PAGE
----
At our dinners, I can see others’ first reactions to my words. A pause. Even a cringe. But then, they keep listening. Their expression changes from judgment, then to curiosity and sometimes even a light bulb goes off. It means the world to me to be heard, if just for the sake of not being shouted down. At that moment, I imagine what it is like to be a progressive in a primarily conservative community and how their voice is not heard.

Shilo Murphy at the People's Harm Reduction Alliance in Seattle's University District. The interview between Murphy and KUOW's Ross Reynolds was one of the stories that  KUOW Curiosity Club members unpacked at their second dinner. Ross Reynolds participated in the dinner and joined the conversation about his interview.
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Shilo Murphy at the People's Harm Reduction Alliance in Seattle's University District. The interview between Murphy and KUOW's Ross Reynolds was one of the stories that KUOW Curiosity Club members unpacked at their second dinner. Ross Reynolds participated in the dinner and joined the conversation about his interview.
Credit: KUOW PHOTO/ISOLDE RAFTERY

There was one moment at our second dinner that I found especially exhilarating. We were discussing 'Heroin Saved My Life': Shilo Murphy Stands Up For Drug Users.

This interview brought up many concerns for me. Shilo Murphy runs a needle exchange in the University District that provides clean meth and crack pipes and needles for heroin. This organization is directly responsible for thousands of needles being thrown on our streets and in our parks and playgrounds.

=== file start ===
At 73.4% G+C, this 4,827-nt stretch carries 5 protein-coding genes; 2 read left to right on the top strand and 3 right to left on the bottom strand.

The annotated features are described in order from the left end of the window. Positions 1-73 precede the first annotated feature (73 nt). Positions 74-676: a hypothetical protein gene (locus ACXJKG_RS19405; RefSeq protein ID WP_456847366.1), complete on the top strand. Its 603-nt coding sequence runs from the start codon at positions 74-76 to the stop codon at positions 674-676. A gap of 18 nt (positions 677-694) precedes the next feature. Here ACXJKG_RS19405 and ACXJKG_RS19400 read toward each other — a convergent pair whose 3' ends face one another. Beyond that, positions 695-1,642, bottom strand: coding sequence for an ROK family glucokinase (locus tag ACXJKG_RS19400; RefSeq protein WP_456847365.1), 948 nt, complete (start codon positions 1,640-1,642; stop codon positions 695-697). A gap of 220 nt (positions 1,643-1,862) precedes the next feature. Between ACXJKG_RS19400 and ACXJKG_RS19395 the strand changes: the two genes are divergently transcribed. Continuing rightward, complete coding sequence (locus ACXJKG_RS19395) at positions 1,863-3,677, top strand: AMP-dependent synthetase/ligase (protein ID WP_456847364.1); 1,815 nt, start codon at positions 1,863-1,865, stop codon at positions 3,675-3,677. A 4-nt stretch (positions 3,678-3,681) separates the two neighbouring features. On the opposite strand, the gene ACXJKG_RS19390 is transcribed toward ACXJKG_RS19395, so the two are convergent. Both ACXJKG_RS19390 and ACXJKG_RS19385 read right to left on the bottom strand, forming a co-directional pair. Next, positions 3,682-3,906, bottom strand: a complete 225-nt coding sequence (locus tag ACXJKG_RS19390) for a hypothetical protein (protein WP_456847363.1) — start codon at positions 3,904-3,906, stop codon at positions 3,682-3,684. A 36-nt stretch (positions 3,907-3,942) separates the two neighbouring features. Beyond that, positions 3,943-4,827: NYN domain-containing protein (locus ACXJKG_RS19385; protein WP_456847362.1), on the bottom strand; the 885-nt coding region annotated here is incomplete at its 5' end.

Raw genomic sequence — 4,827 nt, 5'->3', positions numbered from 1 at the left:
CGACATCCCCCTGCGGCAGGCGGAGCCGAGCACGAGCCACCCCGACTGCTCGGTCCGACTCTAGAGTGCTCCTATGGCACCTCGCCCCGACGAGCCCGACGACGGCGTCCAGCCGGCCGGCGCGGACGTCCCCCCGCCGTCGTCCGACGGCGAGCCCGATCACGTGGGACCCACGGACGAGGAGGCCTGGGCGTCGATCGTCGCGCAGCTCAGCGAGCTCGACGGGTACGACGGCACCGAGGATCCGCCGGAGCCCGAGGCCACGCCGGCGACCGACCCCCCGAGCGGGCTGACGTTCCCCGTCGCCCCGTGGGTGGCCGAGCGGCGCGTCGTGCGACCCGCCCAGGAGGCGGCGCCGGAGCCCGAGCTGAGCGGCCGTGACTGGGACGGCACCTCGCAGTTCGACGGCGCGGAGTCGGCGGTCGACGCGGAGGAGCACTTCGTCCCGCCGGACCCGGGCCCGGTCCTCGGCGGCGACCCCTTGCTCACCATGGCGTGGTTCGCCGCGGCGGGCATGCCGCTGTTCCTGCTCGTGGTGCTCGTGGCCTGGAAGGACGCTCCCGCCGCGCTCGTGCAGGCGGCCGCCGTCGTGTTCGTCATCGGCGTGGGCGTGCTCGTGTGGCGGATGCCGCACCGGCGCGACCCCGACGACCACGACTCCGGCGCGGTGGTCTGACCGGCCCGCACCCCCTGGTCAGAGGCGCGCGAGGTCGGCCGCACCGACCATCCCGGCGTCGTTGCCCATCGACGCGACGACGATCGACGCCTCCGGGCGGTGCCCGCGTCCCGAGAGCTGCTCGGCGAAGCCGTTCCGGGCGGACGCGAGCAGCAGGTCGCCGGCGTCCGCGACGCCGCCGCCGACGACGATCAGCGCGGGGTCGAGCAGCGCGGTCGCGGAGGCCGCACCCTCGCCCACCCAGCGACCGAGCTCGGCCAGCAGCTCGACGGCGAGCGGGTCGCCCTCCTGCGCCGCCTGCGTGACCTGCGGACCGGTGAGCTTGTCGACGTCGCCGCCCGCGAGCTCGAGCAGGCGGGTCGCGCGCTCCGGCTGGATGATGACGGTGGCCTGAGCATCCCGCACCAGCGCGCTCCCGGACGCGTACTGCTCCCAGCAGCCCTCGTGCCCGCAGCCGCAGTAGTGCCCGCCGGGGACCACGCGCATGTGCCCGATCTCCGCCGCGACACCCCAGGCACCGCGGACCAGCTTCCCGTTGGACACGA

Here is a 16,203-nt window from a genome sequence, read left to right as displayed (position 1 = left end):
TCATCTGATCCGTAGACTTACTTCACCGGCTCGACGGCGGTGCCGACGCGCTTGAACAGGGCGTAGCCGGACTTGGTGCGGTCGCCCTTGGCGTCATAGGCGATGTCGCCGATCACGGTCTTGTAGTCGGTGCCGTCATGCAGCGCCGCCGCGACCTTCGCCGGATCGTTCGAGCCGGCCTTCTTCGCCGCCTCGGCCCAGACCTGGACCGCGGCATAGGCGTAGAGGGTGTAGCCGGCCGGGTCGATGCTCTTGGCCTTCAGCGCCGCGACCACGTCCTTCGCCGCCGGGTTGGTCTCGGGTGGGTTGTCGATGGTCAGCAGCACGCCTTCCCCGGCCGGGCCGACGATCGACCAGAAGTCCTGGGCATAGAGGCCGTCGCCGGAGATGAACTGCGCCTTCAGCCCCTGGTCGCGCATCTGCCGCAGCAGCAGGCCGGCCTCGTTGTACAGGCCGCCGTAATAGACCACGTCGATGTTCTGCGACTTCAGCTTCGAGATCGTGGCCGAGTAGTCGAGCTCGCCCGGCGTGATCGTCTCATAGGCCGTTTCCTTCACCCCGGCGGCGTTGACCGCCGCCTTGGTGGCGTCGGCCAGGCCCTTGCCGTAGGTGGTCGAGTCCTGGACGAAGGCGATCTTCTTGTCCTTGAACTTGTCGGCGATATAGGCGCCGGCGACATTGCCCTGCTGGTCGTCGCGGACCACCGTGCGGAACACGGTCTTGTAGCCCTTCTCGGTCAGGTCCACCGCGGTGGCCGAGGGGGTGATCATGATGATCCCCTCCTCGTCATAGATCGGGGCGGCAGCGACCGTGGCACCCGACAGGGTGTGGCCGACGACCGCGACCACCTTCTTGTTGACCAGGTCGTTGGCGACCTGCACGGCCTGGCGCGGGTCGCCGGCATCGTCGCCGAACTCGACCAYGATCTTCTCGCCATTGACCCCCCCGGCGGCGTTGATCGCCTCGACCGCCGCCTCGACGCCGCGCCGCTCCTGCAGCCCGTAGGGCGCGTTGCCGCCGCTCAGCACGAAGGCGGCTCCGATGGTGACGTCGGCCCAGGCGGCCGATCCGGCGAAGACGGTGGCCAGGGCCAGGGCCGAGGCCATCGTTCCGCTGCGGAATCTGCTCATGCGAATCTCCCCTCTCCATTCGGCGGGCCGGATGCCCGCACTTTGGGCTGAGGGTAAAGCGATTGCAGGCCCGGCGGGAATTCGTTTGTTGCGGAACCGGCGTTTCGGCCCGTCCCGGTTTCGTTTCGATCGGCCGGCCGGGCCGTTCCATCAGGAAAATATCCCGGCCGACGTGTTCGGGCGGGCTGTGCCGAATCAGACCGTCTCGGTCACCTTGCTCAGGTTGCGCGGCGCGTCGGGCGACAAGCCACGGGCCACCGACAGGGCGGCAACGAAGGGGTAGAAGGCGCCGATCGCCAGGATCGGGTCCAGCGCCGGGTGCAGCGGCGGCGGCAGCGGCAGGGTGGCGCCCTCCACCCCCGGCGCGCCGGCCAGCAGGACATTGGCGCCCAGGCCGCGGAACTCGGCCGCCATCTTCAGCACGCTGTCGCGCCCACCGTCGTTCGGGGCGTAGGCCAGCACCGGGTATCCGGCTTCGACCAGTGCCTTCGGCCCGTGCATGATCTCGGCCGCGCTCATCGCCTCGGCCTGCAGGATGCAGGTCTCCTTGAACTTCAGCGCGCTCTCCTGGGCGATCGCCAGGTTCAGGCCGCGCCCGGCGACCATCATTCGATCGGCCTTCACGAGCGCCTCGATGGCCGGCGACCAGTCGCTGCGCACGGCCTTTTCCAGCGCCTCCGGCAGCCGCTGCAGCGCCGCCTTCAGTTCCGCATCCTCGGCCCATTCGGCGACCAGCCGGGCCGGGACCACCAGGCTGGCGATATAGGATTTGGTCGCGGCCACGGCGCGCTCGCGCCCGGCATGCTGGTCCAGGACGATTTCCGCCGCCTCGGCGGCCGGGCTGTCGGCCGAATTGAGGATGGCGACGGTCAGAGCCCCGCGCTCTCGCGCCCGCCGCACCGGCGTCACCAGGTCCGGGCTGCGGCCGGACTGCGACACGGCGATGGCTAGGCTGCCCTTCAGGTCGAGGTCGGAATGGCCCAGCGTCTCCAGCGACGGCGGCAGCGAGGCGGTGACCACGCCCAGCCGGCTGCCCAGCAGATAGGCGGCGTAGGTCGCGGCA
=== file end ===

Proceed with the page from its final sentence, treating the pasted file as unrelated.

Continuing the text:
In a recent interview, a member of Shilo’s organization openly stated that they have a policy of giving a single individual hundreds of needles without the need to exchange dirty ones. That is a public health hazard.

If Murphy were a private citizen who wanted to tell his story, I would be all ears. I would appreciate his willingness to be open and provide a lens into a world I do not often see or understand.

However, that is not the case. Murphy’s work influences public policy and public funding. With this power, there must be accountability. Just like we would expect journalists to respectfully drill Durkan, Inslee and Bezos, we should expect the same level of media accountability for NGOs that receive public funding. I didn’t feel that the interview was hard enough on Murphy.

After I brought up these concerns, another Club member spoke up to disagree with my perspective. She shared that a family member had died due to his struggle with drug addiction and she urged us to remember that there are real people at the heart of all these policy debates.

She pointed out that people’s lives can be saved with access to clean needles and she emphasized that people struggling with addiction need compassion, not judgment or harsher laws criminalizing their behavior.

Was my perspective impacted? Absolutely.

Was my mind changed? No. However, I understand how such a traumatic and life-altering experience in one’s life could forever influence how that person views a public policy. When you suffer such tragedy, you never want another person to share your fate. It is everyone’s responsibility to listen and understand. Otherwise, no sensible policy change will ever be embraced by the community.